Thinking Things in German versus Swedish. A Cross-Linguistic comparison of Verbs of Thinking in Two Genetically Close Languages.
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Against the backdrop of universality proposals claiming that all languages share the conceptualisation and expression of THINKING, this study comparatively investigates verbs of thinking (VOT) in German and Swedish. Particularly, it examines semantic specificity in VOT (the restricted availability of only one verb in a certain context), and the potential effect of two constraints (intersubjective verifiability; subjectivity). A contextualised choice task was conducted where German (n = 30) and Swedish (n = 30) native speakers had to indicate which of four verb(s) (denken/glauben/meinen/finden; tänka/tro/tycka/mena) are meaningful in a certain context. The results suggest that the German domain of VOT is less semantically specific than the Swedish one. Moreover, they indicate that both languages are sensitive to the subjectivity constraint: they exclusively allow for one specific verb (finden/tycka) when the VOT frames an utterance expressing a subjective opinion/assessment/evaluation. However, when the VOT frames a statement that other interactants can test for its truth (intersubjective verifiability), only Swedish appears to show semantic specificity, allowing exclusively for tro. German does not appear sensitive to this constraint as both denken/glauben/meinen are available. The finding that even genetically close languages show striking differences in VOT casts doubt on universality proposals in the domain of VOT.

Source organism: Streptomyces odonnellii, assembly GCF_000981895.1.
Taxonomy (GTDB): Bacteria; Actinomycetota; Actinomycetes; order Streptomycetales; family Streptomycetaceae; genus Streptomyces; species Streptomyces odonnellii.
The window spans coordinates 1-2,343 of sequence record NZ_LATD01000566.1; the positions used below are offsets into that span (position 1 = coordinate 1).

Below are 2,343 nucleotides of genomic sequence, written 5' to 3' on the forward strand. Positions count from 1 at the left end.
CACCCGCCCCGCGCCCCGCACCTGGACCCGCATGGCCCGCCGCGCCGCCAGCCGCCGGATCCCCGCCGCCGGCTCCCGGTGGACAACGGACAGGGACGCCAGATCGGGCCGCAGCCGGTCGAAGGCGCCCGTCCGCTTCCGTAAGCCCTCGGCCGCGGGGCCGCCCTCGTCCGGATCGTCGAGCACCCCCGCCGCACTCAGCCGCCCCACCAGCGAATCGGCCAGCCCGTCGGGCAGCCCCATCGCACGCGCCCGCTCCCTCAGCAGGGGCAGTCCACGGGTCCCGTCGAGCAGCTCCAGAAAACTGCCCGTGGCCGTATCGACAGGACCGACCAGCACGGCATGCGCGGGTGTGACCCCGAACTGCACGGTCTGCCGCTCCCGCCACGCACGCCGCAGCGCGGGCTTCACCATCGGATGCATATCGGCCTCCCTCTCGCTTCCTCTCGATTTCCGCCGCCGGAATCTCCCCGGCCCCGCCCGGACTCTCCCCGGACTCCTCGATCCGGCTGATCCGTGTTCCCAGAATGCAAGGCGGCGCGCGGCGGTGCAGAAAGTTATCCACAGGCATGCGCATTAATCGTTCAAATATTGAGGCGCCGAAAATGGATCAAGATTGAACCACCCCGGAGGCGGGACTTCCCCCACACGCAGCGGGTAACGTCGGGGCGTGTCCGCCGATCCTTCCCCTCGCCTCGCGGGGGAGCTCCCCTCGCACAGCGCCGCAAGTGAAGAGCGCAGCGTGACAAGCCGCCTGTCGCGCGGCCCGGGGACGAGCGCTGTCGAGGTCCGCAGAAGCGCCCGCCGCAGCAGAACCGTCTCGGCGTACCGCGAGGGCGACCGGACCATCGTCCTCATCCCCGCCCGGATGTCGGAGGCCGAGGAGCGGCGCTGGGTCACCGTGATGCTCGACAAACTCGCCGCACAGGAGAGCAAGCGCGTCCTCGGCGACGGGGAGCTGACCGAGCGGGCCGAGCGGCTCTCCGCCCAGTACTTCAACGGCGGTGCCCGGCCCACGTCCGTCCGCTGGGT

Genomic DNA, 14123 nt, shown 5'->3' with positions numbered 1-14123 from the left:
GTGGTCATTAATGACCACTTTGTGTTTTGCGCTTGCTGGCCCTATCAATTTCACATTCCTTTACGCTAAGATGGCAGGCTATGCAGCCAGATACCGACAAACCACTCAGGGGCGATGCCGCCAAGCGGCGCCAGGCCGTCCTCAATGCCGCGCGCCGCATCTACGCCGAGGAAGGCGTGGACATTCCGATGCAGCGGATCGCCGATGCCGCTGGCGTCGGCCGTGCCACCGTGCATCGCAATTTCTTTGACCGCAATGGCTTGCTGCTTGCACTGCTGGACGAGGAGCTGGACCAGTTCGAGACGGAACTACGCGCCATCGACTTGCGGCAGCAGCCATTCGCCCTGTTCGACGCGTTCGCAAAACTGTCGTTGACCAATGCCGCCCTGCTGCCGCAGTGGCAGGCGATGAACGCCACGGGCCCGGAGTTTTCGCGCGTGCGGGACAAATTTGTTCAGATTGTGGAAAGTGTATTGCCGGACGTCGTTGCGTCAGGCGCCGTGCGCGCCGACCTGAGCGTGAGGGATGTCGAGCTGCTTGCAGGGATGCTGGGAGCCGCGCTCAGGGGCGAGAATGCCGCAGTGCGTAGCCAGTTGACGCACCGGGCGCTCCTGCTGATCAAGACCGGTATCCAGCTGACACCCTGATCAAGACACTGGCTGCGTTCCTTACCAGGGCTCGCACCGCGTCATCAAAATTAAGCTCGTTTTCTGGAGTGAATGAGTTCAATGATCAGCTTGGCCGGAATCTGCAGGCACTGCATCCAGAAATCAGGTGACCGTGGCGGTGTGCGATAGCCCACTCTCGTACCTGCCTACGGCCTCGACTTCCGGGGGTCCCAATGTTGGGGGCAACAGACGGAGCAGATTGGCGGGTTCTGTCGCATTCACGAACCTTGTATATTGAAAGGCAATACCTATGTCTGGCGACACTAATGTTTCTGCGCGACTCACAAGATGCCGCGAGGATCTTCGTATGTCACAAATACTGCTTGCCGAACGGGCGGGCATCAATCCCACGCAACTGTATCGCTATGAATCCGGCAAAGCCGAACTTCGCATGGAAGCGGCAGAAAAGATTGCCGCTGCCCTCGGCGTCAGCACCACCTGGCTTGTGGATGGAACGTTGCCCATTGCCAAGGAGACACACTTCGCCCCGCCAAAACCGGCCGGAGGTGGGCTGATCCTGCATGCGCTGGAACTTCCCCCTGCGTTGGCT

|Journal||Studia linguistica : a journal of general linguistics|
|Publication status||Published - 11 Nov 2021|